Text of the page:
Fashion your future behind the lens
Fat salaries, foreign
jaunts, the opportunity to scale dizzying heights and rub shoulders with
the bold and beautiful. All these make fashion photography one of the
most sought-after professions. But there's more to it than just clicking
FASHION photography is all about creating a wardrobe of desires, capturing a fleeting moment and etching it eternally in the recesses of your mind, giving it almost a lyrical quality. Fanning the desires and "seeking out the voyeur" in all of us is the man behind the shutter.
To that extent, a fashion photographer is an artist. His canvas could be an exotic locale in the Maldives or the Seychelles, his subject a Manpreet Brar or a Sushmita Sen, his audience highbrow and well-heeled, and his tools — a camera, an array of lenses, tripods and giant umbrella-shaped flash canopies. The fat salaries, foreign jaunts, the chance to scale dizzying heights and mingle with the bold and the beautiful. All these make fashion photography one of the most sought-after professions.
But a fashion
photographer's job is not just to click men and women on the ramp and
make them look beautiful. Says Akhil Bakshi, the most sought-after
shutterbug in Delhi, "It is not about picking a camera, asking the
model to strike a pose and setting the aperture. There are techniques
for taking glamorous pictures. A fashion photographer must understand
garments, how colours blend, how lighting works and draw the best out of
He elaborates: "For different dresses, a different combination of light and background is needed and this knowledge comes with experience. If the light and the background are not right, even a picture of a beautiful model in an attractive dress can look jaded." A fashion photographer, therefore, must have a vivid imagination, a sharp eye for detail and the acumen to play around with lights and shadows.
"Moreover, a photographer should be very quick on the uptake. It is a game of split-second. You may get just a moment to click a fleeting pose. If the moment passes, you may never be able to capture it again," says Akhil. Another expert who has even authored a book on the subject reinforces this view: " Today, fashion photography is more about innuendo, It captures the mood, the moment."
But before a fashion photographer can carve a niche in advertising, art photography or celebrity portraiture, he has to invest in a good studio. "Even in these days of digital technology, a high-tech camera and accessories can cost a few lakh. Colour screens, tripods, flash canopies and outdoor shooting paraphernalia are indispensable."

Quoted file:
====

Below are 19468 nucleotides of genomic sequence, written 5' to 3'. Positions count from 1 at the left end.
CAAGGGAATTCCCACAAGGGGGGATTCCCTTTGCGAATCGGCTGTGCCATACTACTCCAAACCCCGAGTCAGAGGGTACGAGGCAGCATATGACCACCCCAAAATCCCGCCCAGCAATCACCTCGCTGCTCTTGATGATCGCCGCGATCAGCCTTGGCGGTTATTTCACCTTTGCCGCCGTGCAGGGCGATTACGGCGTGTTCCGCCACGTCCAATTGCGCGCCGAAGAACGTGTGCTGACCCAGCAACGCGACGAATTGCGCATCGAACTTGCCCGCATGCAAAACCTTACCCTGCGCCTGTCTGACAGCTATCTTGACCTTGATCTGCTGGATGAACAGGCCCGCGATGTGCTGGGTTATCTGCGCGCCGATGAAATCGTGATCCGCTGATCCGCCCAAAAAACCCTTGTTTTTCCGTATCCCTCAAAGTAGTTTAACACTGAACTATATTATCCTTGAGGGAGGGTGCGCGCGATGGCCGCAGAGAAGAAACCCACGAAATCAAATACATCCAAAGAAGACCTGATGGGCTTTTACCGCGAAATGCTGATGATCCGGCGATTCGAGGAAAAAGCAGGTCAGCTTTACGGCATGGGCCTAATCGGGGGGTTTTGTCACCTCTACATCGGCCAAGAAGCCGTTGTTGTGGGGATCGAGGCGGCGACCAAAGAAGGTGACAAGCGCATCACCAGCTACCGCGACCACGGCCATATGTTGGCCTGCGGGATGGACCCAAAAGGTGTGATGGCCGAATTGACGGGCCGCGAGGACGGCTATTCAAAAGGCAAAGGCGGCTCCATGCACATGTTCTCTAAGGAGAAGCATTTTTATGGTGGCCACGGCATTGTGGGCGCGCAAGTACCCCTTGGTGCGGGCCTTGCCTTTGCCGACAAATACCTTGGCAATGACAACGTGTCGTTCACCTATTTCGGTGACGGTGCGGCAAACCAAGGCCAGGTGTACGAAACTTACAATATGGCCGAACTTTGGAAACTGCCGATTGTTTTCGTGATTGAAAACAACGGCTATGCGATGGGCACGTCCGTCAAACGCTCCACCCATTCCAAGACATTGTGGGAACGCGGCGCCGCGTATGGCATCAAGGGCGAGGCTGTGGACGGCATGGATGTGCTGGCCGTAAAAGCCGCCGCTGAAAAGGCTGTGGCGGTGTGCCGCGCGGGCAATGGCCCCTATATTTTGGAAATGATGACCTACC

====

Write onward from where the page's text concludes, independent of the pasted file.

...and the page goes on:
However, such an investment can wait till you have had professional training at a reputed institute, followed by a three to five-year stint with a professional photographer.
The first assignments that come one's way are often portfolios: the clients are mostly aspiring actors and models. But one can handle portfolios only if one knows the techniques of presenting and marketing the photographs. These days websites offer photographers an inexpensive medium for showcasing their portfolios. From portfolios one can graduate to doing assignments for designers, modelling and advertising agencies and fashion houses. Once you have made a splash, the medium is no longer an inexpensive website but a glitzy art gallery, haute couture fashion houses or, if you are among the lucky few, even the F channel. The same applies to remuneration.
While portfolios fetch good money, the pot of gold lies at the end of the rainbow, once you are recognised as a professional in the field. An initial start of Rs 20,000 a month can balloon into a whopping Rs 1 lakh a day.
A designer, who has worked with top fashion photographers in the country, puts the growth of the segment in perspective. He says: "Fashion photographers in India are basking in limelight ever since the Sushmita Sens, the Lara Duttas, the Manpreet Brars and the Priyanka Chopras sashayed down the international ramp. Top-drawer designers like Ritu Beri and Rina Dhaka, in turn, have given Indian outfits and motifs a certain acceptance in the international market. Another factor has been the unprecedented growth in the apparel and garment sector. Today, one finds boutiques run by small-time designers even in mofussil towns.
Adds Alkhil, "With global brands making a splash in India, the tribe of fashion photographers is increasing by the day. These brands can't do without the latter as they need to advertise in the electronic and the print media."
He, however, laments that a number of photographers are amateurs. They, in turn, give the fraternity a bad name in the international market. He, therefore, underscores the need for professional courses.
According to R.C. Dalal, Executive Director, J.D. Institute of Fashion Technology, "There are a number of institutes in Delhi, Chandigarh and Punjab that are offering courses in photography, but only a few are enrolling you for fashion photography. However, with the demand for professionals in the field increasing, many institutes are offering a specialised course focusing on both photography as well as fashion technology."
Besides Akhil Bakshi, Tarun Khewal, Anand Seth, Hemant Khandelwal, Nitin Upadhyay, Vikram Bawa and Gautam Rajdaksha are some of the big names in fashion photography.
Shishir Srivastava, another top professional, has a divergent view. He says that there was a time when cameras were quite primitive and needed deft handling. Only experienced professionals could handle those contraptions with good results. But today, with sophisticated digital cameras available in the market for as less as Rs 20,000, fashion photography has become a worthwhile option for anyone with rudimentary skills.